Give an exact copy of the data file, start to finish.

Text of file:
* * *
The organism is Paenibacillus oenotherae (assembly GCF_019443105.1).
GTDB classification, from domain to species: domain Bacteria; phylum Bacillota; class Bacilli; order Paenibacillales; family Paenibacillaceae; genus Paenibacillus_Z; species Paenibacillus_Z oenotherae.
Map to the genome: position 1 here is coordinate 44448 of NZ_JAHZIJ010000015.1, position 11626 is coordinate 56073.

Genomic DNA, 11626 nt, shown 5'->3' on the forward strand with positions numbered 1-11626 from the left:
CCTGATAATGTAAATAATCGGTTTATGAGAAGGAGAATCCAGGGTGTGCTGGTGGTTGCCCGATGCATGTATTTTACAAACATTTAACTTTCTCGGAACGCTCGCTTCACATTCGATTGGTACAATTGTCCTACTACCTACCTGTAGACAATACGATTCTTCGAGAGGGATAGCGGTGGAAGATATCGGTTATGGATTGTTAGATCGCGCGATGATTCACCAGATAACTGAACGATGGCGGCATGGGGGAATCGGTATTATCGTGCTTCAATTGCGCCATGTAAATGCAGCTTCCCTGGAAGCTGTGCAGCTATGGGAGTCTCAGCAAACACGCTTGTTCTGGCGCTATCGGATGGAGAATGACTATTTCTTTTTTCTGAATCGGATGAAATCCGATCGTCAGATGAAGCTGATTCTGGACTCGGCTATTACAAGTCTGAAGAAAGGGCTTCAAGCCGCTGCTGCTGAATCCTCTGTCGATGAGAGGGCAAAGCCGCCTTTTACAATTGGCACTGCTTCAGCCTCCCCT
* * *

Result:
The organism is Paenibacillus oenotherae (assembly GCF_019443105.1).
GTDB classification, from domain to species: domain Bacteria; phylum Bacillota; class Bacilli; order Paenibacillales; family Paenibacillaceae; genus Paenibacillus_Z; species Paenibacillus_Z oenotherae.
Map to the genome: position 1 here is coordinate 44448 of NZ_JAHZIJ010000015.1, position 11626 is coordinate 56073.

Genomic DNA, 11626 nt, shown 5'->3' on the forward strand with positions numbered 1-11626 from the left:
CCTGATAATGTAAATAATCGGTTTATGAGAAGGAGAATCCAGGGTGTGCTGGTGGTTGCCCGATGCATGTATTTTACAAACATTTAACTTTCTCGGAACGCTCGCTTCACATTCGATTGGTACAATTGTCCTACTACCTACCTGTAGACAATACGATTCTTCGAGAGGGATAGCGGTGGAAGATATCGGTTATGGATTGTTAGATCGCGCGATGATTCACCAGATAACTGAACGATGGCGGCATGGGGGAATCGGTATTATCGTGCTTCAATTGCGCCATGTAAATGCAGCTTCCCTGGAAGCTGTGCAGCTATGGGAGTCTCAGCAAACACGCTTGTTCTGGCGCTATCGGATGGAGAATGACTATTTCTTTTTTCTGAATCGGATGAAATCCGATCGTCAGATGAAGCTGATTCTGGACTCGGCTATTACAAGTCTGAAGAAAGGGCTTCAAGCCGCTGCTGCTGAATCCTCTGTCGATGAGAGGGCAAAGCCGCCTTTTACAATTGGCACTGCTTCAGCCTCCCCT